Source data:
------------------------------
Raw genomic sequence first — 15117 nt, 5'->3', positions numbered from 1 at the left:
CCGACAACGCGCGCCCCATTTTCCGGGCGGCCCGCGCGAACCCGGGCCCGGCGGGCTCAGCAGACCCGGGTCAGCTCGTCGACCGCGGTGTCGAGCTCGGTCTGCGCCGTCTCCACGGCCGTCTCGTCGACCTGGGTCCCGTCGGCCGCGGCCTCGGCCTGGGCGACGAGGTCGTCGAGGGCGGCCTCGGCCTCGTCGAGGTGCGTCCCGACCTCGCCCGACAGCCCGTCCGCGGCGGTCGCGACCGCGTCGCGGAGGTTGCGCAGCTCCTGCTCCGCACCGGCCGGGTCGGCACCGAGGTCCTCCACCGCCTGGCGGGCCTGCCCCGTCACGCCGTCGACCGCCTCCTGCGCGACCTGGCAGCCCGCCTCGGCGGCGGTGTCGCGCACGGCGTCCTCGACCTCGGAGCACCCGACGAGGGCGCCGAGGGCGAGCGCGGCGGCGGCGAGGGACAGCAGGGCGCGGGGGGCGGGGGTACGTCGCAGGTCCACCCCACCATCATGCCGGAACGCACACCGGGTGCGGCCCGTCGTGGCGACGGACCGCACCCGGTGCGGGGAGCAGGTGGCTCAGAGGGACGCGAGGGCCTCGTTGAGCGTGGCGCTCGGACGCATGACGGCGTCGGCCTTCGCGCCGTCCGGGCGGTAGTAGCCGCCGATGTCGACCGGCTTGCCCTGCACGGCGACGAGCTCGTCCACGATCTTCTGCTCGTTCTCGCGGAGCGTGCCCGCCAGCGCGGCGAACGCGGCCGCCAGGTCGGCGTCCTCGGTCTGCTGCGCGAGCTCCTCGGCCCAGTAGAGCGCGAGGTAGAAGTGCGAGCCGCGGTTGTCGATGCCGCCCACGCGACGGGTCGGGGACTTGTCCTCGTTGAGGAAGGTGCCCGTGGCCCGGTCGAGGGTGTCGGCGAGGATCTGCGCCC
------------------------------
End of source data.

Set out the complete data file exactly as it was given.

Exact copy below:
Raw genomic sequence first — 15117 nt, 5'->3', positions numbered from 1 at the left:
CCGACAACGCGCGCCCCATTTTCCGGGCGGCCCGCGCGAACCCGGGCCCGGCGGGCTCAGCAGACCCGGGTCAGCTCGTCGACCGCGGTGTCGAGCTCGGTCTGCGCCGTCTCCACGGCCGTCTCGTCGACCTGGGTCCCGTCGGCCGCGGCCTCGGCCTGGGCGACGAGGTCGTCGAGGGCGGCCTCGGCCTCGTCGAGGTGCGTCCCGACCTCGCCCGACAGCCCGTCCGCGGCGGTCGCGACCGCGTCGCGGAGGTTGCGCAGCTCCTGCTCCGCACCGGCCGGGTCGGCACCGAGGTCCTCCACCGCCTGGCGGGCCTGCCCCGTCACGCCGTCGACCGCCTCCTGCGCGACCTGGCAGCCCGCCTCGGCGGCGGTGTCGCGCACGGCGTCCTCGACCTCGGAGCACCCGACGAGGGCGCCGAGGGCGAGCGCGGCGGCGGCGAGGGACAGCAGGGCGCGGGGGGCGGGGGTACGTCGCAGGTCCACCCCACCATCATGCCGGAACGCACACCGGGTGCGGCCCGTCGTGGCGACGGACCGCACCCGGTGCGGGGAGCAGGTGGCTCAGAGGGACGCGAGGGCCTCGTTGAGCGTGGCGCTCGGACGCATGACGGCGTCGGCCTTCGCGCCGTCCGGGCGGTAGTAGCCGCCGATGTCGACCGGCTTGCCCTGCACGGCGACGAGCTCGTCCACGATCTTCTGCTCGTTCTCGCGGAGCGTGCCCGCCAGCGCGGCGAACGCGGCCGCCAGGTCGGCGTCCTCGGTCTGCTGCGCGAGCTCCTCGGCCCAGTAGAGCGCGAGGTAGAAGTGCGAGCCGCGGTTGTCGATGCCGCCCACGCGACGGGTCGGGGACTTGTCCTCGTTGAGGAAGGTGCCCGTGGCCCGGTCGAGGGTGTCGGCGAGGATCTGCGCCC